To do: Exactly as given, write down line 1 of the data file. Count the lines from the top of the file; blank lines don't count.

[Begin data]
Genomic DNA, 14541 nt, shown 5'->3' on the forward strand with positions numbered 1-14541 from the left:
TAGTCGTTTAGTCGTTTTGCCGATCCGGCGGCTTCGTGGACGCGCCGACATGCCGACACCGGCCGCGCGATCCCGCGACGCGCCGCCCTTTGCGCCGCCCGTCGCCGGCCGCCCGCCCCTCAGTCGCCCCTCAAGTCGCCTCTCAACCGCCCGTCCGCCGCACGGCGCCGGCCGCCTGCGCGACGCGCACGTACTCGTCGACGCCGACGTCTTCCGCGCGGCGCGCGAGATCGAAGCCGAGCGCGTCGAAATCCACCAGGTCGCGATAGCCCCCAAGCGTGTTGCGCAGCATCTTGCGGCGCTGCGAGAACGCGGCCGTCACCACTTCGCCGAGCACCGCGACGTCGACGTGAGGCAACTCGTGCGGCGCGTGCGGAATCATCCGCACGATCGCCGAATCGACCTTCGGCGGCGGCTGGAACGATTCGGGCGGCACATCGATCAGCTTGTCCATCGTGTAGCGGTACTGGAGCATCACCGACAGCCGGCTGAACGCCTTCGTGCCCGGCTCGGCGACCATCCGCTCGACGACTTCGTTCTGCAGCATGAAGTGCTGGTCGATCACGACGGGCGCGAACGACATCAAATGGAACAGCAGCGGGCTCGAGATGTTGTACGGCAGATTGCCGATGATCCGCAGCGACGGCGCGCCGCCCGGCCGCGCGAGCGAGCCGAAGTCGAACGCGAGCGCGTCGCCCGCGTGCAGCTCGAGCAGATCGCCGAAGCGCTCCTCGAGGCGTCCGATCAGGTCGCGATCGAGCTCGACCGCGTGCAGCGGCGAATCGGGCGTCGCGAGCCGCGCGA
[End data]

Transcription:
Genomic DNA, 14541 nt, shown 5'->3' on the forward strand with positions numbered 1-14541 from the left: